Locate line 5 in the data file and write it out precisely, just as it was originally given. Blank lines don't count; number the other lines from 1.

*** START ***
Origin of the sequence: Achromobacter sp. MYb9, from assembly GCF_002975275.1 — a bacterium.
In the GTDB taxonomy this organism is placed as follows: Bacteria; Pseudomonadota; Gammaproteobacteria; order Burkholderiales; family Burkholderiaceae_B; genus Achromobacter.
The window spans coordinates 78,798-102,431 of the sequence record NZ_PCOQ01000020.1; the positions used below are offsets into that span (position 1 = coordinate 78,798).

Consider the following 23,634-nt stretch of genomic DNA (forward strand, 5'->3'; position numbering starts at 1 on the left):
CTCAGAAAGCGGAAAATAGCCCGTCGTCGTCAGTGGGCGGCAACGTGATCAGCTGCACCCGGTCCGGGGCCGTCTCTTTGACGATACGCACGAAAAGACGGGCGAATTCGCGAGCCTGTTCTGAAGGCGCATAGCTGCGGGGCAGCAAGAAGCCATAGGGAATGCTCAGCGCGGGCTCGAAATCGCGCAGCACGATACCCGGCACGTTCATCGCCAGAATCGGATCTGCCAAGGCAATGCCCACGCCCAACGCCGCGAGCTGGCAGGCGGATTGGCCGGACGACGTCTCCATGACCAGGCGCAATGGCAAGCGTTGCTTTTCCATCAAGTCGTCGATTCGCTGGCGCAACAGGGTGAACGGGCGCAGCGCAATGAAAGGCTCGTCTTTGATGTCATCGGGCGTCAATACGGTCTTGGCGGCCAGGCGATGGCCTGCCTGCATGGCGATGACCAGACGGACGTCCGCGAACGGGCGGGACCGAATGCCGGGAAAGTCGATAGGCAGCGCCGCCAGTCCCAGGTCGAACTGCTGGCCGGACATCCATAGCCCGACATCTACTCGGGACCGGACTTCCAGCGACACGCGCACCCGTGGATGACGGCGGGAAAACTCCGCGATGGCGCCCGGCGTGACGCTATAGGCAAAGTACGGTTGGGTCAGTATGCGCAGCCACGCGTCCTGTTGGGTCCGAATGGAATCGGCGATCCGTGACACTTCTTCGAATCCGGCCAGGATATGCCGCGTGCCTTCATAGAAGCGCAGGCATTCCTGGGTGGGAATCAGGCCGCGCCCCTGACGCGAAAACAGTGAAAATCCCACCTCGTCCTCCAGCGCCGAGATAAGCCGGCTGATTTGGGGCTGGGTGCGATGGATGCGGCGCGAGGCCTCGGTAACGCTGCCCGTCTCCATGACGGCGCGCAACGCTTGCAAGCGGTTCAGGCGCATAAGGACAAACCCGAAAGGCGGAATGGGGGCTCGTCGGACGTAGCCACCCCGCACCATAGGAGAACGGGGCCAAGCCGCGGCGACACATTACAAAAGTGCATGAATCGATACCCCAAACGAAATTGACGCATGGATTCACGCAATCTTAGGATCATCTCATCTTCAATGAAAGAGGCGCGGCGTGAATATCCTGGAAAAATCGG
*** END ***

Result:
CTCAGAAAGCGGAAAATAGCCCGTCGTCGTCAGTGGGCGGCAACGTGATCAGCTGCACCCGGTCCGGGGCCGTCTCTTTGACGATACGCACGAAAAGACGGGCGAATTCGCGAGCCTGTTCTGAAGGCGCATAGCTGCGGGGCAGCAAGAAGCCATAGGGAATGCTCAGCGCGGGCTCGAAATCGCGCAGCACGATACCCGGCACGTTCATCGCCAGAATCGGATCTGCCAAGGCAATGCCCACGCCCAACGCCGCGAGCTGGCAGGCGGATTGGCCGGACGACGTCTCCATGACCAGGCGCAATGGCAAGCGTTGCTTTTCCATCAAGTCGTCGATTCGCTGGCGCAACAGGGTGAACGGGCGCAGCGCAATGAAAGGCTCGTCTTTGATGTCATCGGGCGTCAATACGGTCTTGGCGGCCAGGCGATGGCCTGCCTGCATGGCGATGACCAGACGGACGTCCGCGAACGGGCGGGACCGAATGCCGGGAAAGTCGATAGGCAGCGCCGCCAGTCCCAGGTCGAACTGCTGGCCGGACATCCATAGCCCGACATCTACTCGGGACCGGACTTCCAGCGACACGCGCACCCGTGGATGACGGCGGGAAAACTCCGCGATGGCGCCCGGCGTGACGCTATAGGCAAAGTACGGTTGGGTCAGTATGCGCAGCCACGCGTCCTGTTGGGTCCGAATGGAATCGGCGATCCGTGACACTTCTTCGAATCCGGCCAGGATATGCCGCGTGCCTTCATAGAAGCGCAGGCATTCCTGGGTGGGAATCAGGCCGCGCCCCTGACGCGAAAACAGTGAAAATCCCACCTCGTCCTCCAGCGCCGAGATAAGCCGGCTGATTTGGGGCTGGGTGCGATGGATGCGGCGCGAGGCCTCGGTAACGCTGCCCGTCTCCATGACGGCGCGCAACGCTTGCAAGCGGTTCAGGCGCATAAGGACAAACCCGAAAGGCGGAATGGGGGCTCGTCGGACGTAGCCACCCCGCACCATAGGAGAACGGGGCCAAGCCGCGGCGACACATTACAAAAGTGCATGAATCGATACCCCAAACGAAATTGACGCATGGATTCACGCAATCTTAGGATCATCTCATCTTCAATGAAAGAGGCGCGGCGTGAATATCCTGGAAAAATCGG